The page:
What SingTel’s restructure today will impact is the way that certain of Optus’s really high-level arrangements operate. I anticipate that much more of the top-level purchasing (contracts worth tens of millions or hundreds of millions) will now be done centrally across the SingTel group, and Optus will have less of a say in how those contracts affect the Australian business. At a high level, engineering and sales executives will need to collaborate more regionally, perhaps on joint campaigns and common network specifications.

But on a practical, day to day level, the way that those initiatives end up being implemented in Australia will not change much. It will still be the same engineers building and maintaining networks in Australia. And it will still be the same commercial sales and distribution staff who sell services on top of those networks, to the same people. And so, although the titles of various things may change, Optus will continue to operate largely as an independent entity and will continue to be structured along these lines: Fixed networks, mobile networks, satellite networks, business (including IT services), consumer, wholesale and admin.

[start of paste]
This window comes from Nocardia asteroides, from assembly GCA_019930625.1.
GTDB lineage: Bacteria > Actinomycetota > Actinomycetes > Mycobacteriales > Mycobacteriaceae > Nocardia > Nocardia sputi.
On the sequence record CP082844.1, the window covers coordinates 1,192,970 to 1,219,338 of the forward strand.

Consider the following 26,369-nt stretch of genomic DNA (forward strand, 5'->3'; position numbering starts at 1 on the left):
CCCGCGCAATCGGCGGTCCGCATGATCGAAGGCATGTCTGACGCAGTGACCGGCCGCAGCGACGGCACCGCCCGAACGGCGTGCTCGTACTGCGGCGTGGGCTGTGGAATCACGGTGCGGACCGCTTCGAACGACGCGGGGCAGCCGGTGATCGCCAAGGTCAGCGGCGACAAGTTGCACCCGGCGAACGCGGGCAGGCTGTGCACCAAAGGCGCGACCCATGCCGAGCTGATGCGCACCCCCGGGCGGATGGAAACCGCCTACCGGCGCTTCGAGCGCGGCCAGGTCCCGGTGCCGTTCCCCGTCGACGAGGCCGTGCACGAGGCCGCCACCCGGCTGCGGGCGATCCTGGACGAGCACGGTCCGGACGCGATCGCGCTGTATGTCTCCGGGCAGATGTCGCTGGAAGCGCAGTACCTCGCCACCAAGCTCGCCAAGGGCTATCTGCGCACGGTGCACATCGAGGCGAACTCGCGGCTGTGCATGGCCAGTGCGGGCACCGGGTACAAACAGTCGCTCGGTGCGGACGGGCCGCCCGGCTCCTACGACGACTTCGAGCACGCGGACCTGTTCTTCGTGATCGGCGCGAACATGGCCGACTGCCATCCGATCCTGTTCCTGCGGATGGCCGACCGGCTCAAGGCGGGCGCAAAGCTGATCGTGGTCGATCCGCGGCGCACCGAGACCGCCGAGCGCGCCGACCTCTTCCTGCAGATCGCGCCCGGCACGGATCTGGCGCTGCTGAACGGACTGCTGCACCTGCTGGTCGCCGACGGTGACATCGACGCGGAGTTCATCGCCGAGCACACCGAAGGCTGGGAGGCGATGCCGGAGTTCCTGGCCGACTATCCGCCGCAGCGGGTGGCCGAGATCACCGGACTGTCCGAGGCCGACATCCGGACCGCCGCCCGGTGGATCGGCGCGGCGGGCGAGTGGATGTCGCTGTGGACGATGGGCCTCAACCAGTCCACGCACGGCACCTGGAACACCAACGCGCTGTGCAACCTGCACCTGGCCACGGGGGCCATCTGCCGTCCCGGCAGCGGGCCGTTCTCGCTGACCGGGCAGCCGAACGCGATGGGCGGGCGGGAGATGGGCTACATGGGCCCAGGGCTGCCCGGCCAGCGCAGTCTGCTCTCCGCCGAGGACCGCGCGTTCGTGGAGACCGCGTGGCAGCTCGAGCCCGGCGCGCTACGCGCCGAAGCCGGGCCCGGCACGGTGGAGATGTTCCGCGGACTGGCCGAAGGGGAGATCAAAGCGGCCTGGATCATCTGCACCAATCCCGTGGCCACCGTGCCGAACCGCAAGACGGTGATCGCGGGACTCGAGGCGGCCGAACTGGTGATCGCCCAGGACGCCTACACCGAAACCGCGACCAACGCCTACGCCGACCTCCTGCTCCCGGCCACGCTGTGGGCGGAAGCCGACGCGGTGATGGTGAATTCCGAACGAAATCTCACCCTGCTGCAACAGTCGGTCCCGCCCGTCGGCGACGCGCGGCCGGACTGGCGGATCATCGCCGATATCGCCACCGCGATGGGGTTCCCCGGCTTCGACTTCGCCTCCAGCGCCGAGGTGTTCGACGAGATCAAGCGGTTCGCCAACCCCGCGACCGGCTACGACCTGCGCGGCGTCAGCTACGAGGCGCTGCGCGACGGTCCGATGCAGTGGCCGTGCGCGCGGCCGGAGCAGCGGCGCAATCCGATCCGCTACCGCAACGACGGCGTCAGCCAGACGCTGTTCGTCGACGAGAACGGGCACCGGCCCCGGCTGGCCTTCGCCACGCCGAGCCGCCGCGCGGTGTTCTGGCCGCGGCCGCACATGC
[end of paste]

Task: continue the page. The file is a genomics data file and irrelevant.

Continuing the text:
The most interesting thing about this announcement, perhaps, for those who watch Optus closely (as I do), is the extent to which SingTel is actually letting Australian executives penetrate its upper management structure, rather than executives from Singapore. I was surprised during the announcement to hear that several key Optus executives will now take more senior roles in SingTel’s wider operations, such as group HR or IT.

What I think this means is that SingTel sees Optus as a rejuvenating force within its ranks, and is seeking to let that energy and experience cross-pollinate into the wider business. This is somewhat of a departure from the normal culture of acquisitions like Optus by incumbents like SingTel – where SingTel’s mid-level promising executives would be sent down to the subsidiary to get experience and keep it under control by the mothership.